Discover Minnesota: Meet the two Ladies Who Repair Lamps in Bloomington – WCCO

MINNEAPOLIS (WCCO) – From electrical outlets to sewing to painting and metalwork, it’s Lamp Mending 101.

Repairing broken lights is a skill that has become rarer over the years, but two Twin Cities ladies not only keep the trade alive, they do their best to keep up with customer demands.

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Almost as soon as the lights come on in their store, customers look to the store’s owners for a quick fix.

“I used to order three-way sockets, maybe 50 a month. Now I order between 100 and 150 per month, ”said Marge Gritzke from The Lamp Mender.

Gritzke and Jane Lordalen’s lamp repair business has always been busy, but things have really warmed up lately. The competitors either retired or closed the store and there weren’t many of them at first.

“We are almost unique. I don’t know anyone who does the level of repairs and restorations we do, ”Lordalen said.

For them it is a career change of the 180 degree variant. She was a medical technician, but years ago she started mending lamps in her spare time. It wasn’t long before she and Gritzke realized that they could do this on their own.

They opened their Bloomington location 35 years ago, and believe it or not, the old ability continues to bring new business. Electricians come to them for help, along with remodelers and designers.

As skilled workers seek their help, they joke that dogs and cats are really the ones who keep them in business.

“Dogs and cats chew string sets. Even gerbils, ”said Lordalen.

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“A woman set a new record this year. She brought her lamp with her three times in a week because her dog was chewing on the string, ”said Gritzke.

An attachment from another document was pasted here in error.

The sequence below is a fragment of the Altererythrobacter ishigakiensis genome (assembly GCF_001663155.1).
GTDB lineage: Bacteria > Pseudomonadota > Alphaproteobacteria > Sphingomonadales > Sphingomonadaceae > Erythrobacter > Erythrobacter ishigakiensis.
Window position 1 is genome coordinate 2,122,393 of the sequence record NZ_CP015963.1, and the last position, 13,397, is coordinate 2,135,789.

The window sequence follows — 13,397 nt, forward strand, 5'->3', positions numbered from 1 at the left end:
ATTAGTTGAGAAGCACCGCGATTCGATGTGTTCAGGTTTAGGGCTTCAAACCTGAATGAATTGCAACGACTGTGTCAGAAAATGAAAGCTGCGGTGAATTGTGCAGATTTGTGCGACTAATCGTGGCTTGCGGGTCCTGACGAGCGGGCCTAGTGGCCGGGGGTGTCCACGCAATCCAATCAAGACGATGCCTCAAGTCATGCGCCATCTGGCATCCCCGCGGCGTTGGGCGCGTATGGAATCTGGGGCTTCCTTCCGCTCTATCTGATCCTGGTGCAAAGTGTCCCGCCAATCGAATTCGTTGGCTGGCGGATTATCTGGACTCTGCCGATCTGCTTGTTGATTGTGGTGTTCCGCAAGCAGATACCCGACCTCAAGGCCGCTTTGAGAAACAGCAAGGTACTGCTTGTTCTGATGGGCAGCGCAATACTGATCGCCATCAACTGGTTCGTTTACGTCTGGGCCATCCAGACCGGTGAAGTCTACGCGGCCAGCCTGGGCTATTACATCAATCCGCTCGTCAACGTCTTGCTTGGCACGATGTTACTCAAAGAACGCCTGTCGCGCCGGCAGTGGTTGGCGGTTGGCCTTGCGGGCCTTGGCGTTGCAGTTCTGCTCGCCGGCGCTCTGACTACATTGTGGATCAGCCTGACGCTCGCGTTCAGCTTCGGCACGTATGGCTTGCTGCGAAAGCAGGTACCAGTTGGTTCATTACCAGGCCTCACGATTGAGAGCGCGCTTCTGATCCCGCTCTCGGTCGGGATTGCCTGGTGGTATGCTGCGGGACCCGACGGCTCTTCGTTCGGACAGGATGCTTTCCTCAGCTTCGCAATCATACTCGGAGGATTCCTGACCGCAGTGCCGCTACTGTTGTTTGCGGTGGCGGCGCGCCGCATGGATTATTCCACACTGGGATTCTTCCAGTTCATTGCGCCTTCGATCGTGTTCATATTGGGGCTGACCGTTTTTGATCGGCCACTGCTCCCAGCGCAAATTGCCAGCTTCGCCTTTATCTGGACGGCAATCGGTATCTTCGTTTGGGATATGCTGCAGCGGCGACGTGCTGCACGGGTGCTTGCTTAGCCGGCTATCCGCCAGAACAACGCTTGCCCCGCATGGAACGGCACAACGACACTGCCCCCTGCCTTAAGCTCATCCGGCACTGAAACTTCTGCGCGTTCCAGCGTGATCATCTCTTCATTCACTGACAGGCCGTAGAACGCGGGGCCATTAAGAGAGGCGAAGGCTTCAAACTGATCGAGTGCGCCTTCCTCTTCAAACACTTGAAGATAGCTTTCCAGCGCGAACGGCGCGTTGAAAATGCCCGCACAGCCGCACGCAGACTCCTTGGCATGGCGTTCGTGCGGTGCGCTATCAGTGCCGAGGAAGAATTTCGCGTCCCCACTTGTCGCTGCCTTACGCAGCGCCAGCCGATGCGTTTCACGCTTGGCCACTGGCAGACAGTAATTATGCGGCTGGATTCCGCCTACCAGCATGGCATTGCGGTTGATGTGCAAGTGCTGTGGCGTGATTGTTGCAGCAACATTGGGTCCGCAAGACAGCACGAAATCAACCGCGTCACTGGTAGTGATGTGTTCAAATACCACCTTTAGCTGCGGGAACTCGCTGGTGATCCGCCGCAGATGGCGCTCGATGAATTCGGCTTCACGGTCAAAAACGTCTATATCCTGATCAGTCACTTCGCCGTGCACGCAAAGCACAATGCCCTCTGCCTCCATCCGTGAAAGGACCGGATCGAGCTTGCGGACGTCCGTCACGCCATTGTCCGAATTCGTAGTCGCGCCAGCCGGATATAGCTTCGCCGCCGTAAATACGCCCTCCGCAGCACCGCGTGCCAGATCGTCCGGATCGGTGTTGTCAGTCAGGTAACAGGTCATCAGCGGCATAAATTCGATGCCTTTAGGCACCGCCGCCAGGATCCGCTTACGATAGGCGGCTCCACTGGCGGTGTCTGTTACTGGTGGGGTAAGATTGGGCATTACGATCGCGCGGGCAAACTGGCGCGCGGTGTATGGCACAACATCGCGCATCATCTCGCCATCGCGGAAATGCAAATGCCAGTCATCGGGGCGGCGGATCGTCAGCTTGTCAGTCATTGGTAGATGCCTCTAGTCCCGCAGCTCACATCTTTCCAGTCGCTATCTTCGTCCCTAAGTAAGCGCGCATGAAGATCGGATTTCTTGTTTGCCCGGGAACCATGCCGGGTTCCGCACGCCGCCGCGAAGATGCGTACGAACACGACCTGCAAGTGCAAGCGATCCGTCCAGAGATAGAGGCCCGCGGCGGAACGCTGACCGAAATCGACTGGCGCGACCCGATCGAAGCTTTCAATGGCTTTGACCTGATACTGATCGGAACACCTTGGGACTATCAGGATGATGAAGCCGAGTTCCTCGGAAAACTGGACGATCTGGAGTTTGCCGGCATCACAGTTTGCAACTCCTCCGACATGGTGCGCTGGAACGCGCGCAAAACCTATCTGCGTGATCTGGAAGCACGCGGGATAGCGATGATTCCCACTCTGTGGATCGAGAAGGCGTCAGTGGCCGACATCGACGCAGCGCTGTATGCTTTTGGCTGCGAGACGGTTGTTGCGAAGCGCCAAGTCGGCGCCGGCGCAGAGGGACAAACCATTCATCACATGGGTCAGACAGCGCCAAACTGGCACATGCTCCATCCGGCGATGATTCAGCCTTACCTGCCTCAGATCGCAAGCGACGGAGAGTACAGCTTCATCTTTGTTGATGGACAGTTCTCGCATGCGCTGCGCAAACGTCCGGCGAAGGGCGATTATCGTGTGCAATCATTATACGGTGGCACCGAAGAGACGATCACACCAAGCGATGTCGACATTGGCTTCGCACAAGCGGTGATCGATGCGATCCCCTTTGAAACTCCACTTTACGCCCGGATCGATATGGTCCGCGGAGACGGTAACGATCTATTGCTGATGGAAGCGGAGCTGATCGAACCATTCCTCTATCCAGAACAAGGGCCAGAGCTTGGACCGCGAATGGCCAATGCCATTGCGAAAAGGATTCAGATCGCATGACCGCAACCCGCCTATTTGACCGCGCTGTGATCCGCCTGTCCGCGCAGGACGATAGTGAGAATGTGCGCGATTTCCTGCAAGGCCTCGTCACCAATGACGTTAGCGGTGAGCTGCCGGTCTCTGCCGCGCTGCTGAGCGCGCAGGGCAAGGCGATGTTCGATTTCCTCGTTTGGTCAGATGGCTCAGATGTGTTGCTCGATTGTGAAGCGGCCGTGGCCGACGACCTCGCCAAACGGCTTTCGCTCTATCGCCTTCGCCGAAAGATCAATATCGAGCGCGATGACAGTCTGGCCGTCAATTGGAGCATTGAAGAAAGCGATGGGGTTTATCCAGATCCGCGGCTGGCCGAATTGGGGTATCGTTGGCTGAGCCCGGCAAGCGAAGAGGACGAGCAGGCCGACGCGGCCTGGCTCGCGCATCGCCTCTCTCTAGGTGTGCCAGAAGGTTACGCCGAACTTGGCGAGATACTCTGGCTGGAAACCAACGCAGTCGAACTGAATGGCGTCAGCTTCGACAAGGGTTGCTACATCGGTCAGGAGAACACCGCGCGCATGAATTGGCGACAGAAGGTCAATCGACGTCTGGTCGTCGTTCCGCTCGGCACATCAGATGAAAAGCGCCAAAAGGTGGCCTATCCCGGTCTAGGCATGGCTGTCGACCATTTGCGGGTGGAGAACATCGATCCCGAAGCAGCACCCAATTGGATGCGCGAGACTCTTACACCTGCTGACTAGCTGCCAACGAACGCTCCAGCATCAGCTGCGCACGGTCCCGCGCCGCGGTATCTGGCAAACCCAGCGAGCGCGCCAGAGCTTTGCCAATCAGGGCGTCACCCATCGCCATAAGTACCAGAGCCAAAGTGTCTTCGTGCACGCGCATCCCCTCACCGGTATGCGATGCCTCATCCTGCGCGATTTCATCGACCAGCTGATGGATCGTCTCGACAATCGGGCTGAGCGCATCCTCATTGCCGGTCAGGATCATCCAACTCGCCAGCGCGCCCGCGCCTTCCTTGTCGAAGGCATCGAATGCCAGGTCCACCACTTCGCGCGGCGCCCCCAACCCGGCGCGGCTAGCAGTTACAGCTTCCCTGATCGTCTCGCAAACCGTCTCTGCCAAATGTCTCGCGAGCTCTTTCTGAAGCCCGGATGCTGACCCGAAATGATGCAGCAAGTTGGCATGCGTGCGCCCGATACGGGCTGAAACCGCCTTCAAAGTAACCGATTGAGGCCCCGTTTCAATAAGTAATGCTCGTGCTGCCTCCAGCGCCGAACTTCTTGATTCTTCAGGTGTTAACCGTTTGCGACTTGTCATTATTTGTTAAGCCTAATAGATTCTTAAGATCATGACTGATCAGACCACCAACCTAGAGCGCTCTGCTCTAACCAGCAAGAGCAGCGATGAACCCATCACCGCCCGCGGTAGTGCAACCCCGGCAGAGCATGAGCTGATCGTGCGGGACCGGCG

They repair lamps that used to run on oil or kerosene and have been passed on from generation to generation.

“This is an oil lamp from the 1880s,” said Lordalen as he took a closer look at a customer’s lamp.

Lights, wall lights, table and floor lamps. It’s all colors and shades. Many of their customers have been coming here for decades.

“We had burned out a dimmer on the bed and it burned out and they said no problem, we can fix it,” said customer Mike Zacher. “You fixed it. Big Box Store, we don’t know what you need. We don’t know what to do. “

Therein lies the genius of this couple of business women. When technology replaced catalogs, they stayed connected. Gritzke familiarized himself with a computer and even built her website.

“I found a domain company that could manage our website and then built it from there,” said Gritzke.

And there are no plans to slow down. Not when the customer’s request means burning the midnight oil … or at least burning an LED lightbulb.

“You want to fix it. You want to use them again. Put a nice shadow on them. It brings back good memories. We call it the restoration of your lighting legacy, ”said Gritzke.

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The ladies said between them and their apprentice that they could fix a lamp in a day or two.

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